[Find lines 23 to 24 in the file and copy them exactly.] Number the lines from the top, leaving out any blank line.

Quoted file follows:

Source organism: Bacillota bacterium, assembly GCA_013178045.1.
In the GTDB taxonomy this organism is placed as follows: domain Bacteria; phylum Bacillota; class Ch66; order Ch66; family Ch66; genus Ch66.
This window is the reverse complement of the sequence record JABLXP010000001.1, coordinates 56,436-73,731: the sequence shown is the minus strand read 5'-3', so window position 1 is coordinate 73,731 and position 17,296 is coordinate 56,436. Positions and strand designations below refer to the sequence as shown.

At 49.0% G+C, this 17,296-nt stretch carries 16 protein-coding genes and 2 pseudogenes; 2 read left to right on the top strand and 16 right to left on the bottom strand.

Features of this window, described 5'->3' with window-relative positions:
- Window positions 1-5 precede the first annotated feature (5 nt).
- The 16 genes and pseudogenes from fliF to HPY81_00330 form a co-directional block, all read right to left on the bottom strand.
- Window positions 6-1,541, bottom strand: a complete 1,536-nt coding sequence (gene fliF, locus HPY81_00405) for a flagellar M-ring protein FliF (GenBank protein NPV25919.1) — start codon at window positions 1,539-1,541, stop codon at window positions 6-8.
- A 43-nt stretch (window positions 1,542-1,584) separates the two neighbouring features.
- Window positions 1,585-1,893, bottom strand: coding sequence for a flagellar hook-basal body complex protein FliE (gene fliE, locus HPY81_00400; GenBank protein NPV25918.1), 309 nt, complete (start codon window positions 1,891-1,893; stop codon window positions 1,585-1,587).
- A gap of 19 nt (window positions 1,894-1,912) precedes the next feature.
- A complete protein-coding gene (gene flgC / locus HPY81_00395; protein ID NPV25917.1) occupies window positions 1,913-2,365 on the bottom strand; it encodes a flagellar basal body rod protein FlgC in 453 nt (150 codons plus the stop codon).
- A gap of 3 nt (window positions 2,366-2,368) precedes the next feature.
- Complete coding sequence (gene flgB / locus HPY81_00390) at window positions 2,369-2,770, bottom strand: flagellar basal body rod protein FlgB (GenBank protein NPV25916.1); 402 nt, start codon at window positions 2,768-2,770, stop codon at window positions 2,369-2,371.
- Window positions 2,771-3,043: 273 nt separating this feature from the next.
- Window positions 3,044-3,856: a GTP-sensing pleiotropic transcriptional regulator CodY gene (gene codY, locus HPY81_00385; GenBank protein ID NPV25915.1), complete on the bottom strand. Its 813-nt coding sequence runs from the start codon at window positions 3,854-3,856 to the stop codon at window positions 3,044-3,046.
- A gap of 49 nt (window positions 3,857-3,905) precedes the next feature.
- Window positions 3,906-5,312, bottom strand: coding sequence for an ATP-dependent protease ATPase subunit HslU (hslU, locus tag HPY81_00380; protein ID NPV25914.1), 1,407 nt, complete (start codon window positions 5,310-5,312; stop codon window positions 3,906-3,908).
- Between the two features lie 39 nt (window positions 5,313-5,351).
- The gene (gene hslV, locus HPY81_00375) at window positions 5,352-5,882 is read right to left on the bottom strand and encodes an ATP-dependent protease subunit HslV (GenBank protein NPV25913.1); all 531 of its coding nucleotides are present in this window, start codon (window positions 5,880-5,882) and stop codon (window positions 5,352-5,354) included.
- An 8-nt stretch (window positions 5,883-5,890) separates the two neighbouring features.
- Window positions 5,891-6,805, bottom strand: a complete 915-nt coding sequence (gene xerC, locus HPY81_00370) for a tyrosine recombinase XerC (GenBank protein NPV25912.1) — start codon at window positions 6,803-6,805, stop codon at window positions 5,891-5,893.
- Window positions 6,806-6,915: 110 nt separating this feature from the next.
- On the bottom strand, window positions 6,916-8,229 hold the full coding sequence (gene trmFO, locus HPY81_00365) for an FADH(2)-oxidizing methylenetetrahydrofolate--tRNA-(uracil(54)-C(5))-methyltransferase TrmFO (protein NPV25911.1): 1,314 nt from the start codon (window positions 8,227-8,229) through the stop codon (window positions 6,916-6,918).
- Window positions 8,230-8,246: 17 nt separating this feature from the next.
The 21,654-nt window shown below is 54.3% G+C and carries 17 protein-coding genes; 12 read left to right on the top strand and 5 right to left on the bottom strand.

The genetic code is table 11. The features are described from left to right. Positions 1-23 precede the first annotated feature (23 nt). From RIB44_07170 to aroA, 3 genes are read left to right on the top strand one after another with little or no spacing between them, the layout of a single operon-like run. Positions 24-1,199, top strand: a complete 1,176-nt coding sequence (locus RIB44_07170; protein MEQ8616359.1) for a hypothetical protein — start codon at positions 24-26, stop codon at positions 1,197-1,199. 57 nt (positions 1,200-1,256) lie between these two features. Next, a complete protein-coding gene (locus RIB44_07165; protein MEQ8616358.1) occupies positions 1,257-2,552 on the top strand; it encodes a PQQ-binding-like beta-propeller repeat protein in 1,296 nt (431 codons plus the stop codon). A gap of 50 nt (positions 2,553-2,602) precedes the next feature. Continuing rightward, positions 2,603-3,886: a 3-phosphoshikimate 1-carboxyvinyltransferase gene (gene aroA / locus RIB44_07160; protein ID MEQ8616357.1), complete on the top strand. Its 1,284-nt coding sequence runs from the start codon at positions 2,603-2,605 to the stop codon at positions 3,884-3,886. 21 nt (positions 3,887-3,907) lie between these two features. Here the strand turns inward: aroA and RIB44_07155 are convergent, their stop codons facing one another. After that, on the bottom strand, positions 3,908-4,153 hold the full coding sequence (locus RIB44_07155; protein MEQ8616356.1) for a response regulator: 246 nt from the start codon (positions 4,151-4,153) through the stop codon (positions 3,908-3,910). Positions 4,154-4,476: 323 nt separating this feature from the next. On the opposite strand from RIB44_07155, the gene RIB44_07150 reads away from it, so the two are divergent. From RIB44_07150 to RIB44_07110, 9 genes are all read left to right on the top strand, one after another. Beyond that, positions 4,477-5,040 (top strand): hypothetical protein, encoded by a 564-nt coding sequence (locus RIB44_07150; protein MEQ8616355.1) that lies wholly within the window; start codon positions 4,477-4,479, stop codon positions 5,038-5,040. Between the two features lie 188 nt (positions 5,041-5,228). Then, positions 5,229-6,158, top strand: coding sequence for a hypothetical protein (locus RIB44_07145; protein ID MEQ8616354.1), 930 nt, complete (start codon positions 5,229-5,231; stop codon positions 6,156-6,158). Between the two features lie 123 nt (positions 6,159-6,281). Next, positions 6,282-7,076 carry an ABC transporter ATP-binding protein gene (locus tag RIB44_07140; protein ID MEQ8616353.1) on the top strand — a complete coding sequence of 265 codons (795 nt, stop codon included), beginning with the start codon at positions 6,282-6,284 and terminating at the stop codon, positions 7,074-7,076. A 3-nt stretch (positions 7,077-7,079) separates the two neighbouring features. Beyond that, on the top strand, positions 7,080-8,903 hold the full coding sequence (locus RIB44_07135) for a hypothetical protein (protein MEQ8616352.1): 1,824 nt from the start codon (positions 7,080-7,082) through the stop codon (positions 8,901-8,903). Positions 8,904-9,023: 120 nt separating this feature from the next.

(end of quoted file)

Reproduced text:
- Window positions 6,806-6,915: 110 nt separating this feature from the next.
- On the bottom strand, window positions 6,916-8,229 hold the full coding sequence (gene trmFO, locus HPY81_00365) for an FADH(2)-oxidizing methylenetetrahydrofolate--tRNA-(uracil(54)-C(5))-methyltransferase TrmFO (protein NPV25911.1): 1,314 nt from the start codon (window positions 8,227-8,229) through the stop codon (window positions 6,916-6,918).